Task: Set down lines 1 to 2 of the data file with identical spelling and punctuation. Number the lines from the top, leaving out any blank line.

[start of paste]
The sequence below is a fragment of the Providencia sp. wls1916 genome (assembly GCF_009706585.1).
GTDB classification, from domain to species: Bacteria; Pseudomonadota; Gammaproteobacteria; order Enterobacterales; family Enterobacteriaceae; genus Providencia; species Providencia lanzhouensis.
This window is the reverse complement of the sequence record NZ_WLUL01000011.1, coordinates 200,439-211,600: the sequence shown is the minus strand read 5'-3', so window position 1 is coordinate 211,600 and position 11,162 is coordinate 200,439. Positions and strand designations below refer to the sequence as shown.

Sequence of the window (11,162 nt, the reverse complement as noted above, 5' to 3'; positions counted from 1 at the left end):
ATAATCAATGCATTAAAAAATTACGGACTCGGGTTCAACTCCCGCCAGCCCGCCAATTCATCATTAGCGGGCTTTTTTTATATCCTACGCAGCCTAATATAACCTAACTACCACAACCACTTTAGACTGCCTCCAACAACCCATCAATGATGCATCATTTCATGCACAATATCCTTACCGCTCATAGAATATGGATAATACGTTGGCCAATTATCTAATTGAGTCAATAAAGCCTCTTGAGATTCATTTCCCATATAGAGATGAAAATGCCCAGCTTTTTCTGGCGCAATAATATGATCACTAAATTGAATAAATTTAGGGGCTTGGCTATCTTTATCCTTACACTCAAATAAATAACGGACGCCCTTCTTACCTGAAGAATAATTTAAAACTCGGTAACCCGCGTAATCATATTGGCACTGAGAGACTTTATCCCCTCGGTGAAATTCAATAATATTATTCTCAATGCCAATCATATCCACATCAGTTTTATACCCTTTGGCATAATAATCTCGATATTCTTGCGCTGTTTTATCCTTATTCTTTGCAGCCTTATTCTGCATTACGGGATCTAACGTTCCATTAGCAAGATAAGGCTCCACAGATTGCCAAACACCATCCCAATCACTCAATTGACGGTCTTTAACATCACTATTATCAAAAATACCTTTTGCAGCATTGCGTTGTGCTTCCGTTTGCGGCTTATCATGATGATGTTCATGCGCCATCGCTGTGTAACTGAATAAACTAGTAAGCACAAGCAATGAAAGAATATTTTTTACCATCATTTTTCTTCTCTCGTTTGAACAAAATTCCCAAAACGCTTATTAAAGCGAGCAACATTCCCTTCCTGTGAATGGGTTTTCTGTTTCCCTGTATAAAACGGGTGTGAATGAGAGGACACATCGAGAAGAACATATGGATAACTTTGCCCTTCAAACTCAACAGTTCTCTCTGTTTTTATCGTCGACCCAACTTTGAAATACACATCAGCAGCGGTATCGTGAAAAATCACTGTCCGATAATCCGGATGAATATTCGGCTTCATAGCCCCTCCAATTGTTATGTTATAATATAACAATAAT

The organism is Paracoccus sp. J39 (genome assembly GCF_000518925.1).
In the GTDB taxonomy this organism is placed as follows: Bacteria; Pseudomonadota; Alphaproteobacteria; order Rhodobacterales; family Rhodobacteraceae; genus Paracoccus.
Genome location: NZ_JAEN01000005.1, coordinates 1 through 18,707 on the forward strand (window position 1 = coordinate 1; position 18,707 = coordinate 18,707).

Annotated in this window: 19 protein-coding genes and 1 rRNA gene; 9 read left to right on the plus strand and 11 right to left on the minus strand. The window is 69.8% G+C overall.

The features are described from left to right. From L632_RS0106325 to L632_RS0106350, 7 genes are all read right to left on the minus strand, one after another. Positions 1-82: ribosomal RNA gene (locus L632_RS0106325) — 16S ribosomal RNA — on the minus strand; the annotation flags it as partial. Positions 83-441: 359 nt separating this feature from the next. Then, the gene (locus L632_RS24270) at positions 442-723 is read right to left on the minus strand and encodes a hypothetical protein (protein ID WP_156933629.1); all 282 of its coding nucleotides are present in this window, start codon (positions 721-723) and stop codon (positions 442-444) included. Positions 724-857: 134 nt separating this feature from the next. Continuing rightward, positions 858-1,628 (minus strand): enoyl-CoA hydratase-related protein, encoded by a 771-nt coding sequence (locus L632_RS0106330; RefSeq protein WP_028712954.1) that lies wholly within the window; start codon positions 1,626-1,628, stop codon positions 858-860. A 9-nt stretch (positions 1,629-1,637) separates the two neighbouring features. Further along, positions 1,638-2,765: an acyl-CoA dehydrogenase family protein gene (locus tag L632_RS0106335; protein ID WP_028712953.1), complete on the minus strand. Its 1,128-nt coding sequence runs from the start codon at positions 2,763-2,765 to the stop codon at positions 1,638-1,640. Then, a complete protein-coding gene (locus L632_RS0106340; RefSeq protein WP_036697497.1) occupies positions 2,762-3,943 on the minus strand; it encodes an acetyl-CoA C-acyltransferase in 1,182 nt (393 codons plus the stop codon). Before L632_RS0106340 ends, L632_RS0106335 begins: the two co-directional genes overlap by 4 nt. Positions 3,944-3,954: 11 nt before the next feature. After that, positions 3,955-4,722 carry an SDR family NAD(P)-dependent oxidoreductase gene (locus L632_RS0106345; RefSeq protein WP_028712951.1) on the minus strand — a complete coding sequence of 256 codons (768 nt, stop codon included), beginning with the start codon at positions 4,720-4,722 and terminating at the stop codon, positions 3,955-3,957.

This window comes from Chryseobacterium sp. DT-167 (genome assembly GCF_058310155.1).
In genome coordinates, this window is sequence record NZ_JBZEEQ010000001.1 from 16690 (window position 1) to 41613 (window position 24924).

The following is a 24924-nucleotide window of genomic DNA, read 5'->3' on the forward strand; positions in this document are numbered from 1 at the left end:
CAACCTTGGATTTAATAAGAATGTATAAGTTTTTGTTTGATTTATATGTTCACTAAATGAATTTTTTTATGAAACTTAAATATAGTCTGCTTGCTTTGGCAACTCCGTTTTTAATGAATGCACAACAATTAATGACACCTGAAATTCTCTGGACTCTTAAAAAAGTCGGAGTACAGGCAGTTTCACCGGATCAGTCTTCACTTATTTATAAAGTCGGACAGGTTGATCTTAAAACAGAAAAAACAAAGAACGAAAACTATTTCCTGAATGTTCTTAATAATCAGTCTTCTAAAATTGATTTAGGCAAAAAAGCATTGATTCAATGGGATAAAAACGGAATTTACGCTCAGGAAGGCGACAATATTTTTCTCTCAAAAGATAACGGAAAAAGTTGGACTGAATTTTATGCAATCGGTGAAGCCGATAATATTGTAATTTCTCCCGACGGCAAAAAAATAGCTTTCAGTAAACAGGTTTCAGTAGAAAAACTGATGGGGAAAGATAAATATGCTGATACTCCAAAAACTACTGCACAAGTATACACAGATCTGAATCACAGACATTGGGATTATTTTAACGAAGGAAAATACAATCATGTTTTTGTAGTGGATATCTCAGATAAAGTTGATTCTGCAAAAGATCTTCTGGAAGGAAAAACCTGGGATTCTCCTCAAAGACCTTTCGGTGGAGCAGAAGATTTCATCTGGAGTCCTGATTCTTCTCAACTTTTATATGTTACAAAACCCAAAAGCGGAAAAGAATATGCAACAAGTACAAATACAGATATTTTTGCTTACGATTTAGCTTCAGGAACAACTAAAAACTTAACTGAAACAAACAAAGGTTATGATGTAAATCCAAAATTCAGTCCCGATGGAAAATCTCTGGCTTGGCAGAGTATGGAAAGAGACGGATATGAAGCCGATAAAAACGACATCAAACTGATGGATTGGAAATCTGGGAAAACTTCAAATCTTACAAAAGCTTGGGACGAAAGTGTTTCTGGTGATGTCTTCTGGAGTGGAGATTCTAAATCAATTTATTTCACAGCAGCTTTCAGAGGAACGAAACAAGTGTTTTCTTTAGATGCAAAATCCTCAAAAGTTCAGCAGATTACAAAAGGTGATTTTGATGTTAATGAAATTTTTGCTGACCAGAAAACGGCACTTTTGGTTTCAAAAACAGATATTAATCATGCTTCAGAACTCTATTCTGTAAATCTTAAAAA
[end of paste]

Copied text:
The sequence below is a fragment of the Providencia sp. wls1916 genome (assembly GCF_009706585.1).
GTDB classification, from domain to species: Bacteria; Pseudomonadota; Gammaproteobacteria; order Enterobacterales; family Enterobacteriaceae; genus Providencia; species Providencia lanzhouensis.